But Miri Regev knows it’s exactly the right expressions to use today, even if Haneen Zoabi is not in politics anymore. “Zoabi” and “Marmara” ring a familiar sound for her voters, and it adds up to “terrorist”.

But what about Jewish terror supporters, like for example the political candidate Itamar Ben Gvir, the Kahanist from the Jewish Power party (now joined into Religious Zionism) with the poster of the 1994 Hebron massacre shooter Baruch Goldstein in his living room? No, he’s kosher. Regev:

The unification between [Bezalel] Smotrich and Ben Gvir is right, so as to not lose votes on the right. I say it straight and clear – Ben Gvir is part of Religious Zionism, he is part of Smotrich’s party and he will be part of the coalition.  

This is obviously highly toxic, for any decent person, not least a Palestinian person. Does anyone buy this?

Well, apparently many do, even some Palestinians. Globes reports last month that about a fourth of ‘Arab’ voters see Netanyahu as the most suitable for Prime Minister.

Indeed, Netanyahu is by far the most popular candidate for Prime Minister. On the personal evaluation in polls of this month he has about 35 points, while Yair Lapid is second with 20, Gideon Sa’ar about 15 and Naftali Bennett of Yamina at about 10.

Because no one is imagining a Palestinian leader really. After all, the Palestinian parties can’t even get into the government!

This has led some Palestinian leaders to suggest that they may actually support Netanyahu, as unseemly as that may be.

Breaking the Joint List

In November, Mansour Abbas, leader of the Arab Islamist party Ra’am, made overtures suggesting that he would support Netanyahu, because they share certain conservative values. The overture was reciprocated by Netanyahu, and that little bromance caused a major rift in the Joint List of four Palestinian-majority parties. Then Ra’am broke off a month ago, leaving three parties.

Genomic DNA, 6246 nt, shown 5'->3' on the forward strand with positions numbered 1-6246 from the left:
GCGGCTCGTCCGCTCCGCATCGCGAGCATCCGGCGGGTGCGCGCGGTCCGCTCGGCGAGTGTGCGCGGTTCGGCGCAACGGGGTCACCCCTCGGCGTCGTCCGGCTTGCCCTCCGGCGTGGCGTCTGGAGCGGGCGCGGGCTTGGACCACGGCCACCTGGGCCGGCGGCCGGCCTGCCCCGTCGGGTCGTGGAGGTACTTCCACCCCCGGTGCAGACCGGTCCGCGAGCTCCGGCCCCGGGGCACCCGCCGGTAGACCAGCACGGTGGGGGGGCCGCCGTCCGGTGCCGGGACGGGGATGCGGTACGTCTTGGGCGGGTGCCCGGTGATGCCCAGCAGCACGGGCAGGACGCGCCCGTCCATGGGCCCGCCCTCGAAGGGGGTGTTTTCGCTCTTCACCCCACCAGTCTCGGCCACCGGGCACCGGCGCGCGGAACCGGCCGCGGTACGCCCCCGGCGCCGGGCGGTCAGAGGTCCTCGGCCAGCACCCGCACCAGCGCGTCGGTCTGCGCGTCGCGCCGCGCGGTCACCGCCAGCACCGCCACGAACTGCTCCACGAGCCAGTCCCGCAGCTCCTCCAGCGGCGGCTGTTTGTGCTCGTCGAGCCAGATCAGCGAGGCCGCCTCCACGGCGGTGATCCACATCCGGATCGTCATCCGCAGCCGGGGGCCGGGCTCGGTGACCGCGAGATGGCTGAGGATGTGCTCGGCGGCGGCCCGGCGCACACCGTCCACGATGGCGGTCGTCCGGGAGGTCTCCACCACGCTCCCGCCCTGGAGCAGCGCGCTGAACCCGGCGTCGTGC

Leader of the Joint List Ayman Odeh all but called it a betrayal. In the vast majority of polls since the breakoff, Ra’am is not clearing the electoral threshold (3.25%, 4 seats), and the Joint List apart from it appears to be polling well under the 15 seats that it got last time (a historically high result), now polling around 9 seats. So the rift in the party appears to have a certain demoralizing effect upon Palestinian voters.

Netanyahu is said to be strongly campaigning at the top of Palestinian society – courting mayors who care a lot about budgets etc., visiting Palestinian-Israeli centers such as Nazareth and Umm al-Fahm. Netanyahu will have those ‘Arabs’ if they only support his agenda. At some point he even said Mansour Abbas should “give it up already and join Likud”.